Sometimes I need quiet time, an absence of background noise and distractions? If the employer will comply with reasonable accommodations, it sounds good on paper but it is not practical in the real world. The noise is present, and my focus is not.

I find it is common in the pharmaceutical industry for older employees (what? I was 52) get pushed out for younger, less expensive employees. I guess being a seasoned representative with 25 years of experience and relationships which takes years to develop didn’t freakin’ matter in the end.

IN CONCLUSION, THE  Bottom Line: Stress, Anxiety, and fear!

A smarter person than I said, “I hadn’t noticed that I had a hearing problem. I just thought most people had given up on speaking clearly.” Touché

Do you fear to explain the gap in your work history? Sign up for a class, start a blog, start your own business (potentially an online marketing business). It’s all so clear to me now. Working from home, on your computer, on your schedule and collectively learn how to make money working with Affiliate Programs, there are thousands of them and millions of products.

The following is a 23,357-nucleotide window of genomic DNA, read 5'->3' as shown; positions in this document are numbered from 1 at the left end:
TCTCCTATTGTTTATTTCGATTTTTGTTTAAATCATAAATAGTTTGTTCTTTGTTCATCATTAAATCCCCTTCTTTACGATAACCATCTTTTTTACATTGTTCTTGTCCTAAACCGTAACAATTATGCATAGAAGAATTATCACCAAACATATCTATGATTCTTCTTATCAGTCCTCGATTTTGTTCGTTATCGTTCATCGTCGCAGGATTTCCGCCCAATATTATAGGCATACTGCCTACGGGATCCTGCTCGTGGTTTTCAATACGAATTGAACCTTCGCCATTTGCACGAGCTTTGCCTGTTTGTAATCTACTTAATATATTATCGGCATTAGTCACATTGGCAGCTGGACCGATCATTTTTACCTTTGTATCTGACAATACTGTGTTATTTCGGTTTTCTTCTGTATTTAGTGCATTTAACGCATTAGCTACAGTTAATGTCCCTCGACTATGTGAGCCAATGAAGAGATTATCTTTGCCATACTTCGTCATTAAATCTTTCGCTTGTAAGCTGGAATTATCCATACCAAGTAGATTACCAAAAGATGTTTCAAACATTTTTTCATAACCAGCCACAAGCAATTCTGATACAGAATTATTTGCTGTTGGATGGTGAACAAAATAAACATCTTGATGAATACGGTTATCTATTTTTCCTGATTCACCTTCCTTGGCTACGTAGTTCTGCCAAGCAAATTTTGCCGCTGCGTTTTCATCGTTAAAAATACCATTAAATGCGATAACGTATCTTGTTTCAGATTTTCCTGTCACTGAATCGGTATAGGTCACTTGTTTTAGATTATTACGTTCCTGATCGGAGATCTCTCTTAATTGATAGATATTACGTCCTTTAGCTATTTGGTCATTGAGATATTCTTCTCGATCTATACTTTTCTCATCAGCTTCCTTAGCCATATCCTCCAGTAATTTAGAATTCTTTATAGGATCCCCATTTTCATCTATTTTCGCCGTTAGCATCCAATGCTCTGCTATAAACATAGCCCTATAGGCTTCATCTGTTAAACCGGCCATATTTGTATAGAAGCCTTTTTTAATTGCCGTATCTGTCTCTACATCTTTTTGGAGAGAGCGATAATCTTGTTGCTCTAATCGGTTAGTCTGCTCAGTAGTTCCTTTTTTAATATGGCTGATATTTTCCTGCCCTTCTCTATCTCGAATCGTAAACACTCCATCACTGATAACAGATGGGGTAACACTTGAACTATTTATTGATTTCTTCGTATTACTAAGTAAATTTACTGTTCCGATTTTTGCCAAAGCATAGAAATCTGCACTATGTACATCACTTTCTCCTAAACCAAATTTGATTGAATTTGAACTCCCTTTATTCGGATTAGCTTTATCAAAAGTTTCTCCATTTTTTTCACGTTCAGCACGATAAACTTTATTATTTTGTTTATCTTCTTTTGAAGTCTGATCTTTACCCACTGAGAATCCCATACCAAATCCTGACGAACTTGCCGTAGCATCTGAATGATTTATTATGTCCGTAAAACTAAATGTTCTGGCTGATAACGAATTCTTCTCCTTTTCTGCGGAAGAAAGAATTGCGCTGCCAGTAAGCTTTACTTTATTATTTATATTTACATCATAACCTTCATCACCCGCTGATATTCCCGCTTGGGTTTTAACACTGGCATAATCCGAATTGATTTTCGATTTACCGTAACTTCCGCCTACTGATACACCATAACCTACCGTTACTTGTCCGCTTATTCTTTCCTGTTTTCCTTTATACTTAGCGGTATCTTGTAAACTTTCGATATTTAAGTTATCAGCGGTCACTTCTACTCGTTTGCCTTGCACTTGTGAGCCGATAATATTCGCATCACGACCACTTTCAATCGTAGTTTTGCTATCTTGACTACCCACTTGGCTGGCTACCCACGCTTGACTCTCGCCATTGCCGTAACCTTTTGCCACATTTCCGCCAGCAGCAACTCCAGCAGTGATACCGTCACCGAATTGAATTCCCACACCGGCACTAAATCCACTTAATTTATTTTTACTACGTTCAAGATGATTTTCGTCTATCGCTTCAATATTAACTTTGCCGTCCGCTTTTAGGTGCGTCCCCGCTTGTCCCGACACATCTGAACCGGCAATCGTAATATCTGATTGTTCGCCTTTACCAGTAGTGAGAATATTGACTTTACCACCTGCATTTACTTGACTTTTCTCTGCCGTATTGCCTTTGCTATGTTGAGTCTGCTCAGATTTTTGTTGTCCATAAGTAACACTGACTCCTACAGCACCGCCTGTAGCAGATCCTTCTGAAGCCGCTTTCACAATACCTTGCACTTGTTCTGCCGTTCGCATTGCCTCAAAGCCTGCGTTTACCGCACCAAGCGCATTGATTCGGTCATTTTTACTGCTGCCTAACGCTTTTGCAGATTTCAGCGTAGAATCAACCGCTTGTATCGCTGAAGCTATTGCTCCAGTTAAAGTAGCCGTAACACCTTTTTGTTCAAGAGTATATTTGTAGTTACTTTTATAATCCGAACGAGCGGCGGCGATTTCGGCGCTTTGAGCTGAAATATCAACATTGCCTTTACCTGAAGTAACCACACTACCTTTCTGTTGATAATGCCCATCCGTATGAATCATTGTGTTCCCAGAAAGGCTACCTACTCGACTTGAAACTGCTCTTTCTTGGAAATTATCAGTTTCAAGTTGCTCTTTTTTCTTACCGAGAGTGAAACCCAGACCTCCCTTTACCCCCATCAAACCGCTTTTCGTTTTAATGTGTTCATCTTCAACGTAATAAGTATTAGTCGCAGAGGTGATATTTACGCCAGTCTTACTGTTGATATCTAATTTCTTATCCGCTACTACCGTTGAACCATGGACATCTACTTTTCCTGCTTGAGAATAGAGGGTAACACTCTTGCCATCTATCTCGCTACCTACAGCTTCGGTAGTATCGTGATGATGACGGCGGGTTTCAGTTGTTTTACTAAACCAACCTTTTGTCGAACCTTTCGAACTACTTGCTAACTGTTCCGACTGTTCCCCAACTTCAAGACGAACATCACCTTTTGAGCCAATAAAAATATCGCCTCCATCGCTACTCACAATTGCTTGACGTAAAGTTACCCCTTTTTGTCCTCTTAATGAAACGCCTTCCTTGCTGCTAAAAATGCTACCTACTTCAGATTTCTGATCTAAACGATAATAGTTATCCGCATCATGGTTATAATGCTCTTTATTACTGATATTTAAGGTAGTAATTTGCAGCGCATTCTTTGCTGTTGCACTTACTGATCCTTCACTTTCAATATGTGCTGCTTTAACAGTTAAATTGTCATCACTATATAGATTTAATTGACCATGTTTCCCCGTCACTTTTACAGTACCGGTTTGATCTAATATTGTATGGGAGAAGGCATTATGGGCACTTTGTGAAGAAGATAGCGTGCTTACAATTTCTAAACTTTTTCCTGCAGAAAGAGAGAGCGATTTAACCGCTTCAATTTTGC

So, you also find yourself in a wave of anxiety and embarrassment denying your family because you are unemployed, fired, retired, disabled, can’t make ends meet, or just want to supplement your income. I know, me too! However, I learned making money does not have to be brick and mortar, working for someone else, dealing with bosses, or dealing with long travel times. Just the opposite!

I found out how to supplement my retirement; writing which I enjoy, and helping others that have felt the emotions I felt while jobless before I found Wealthy Affiliate.

Please leave a comment on your personal experiences, helpful tips, and resources or other topics you would like to read.

Peace,

Laura Lee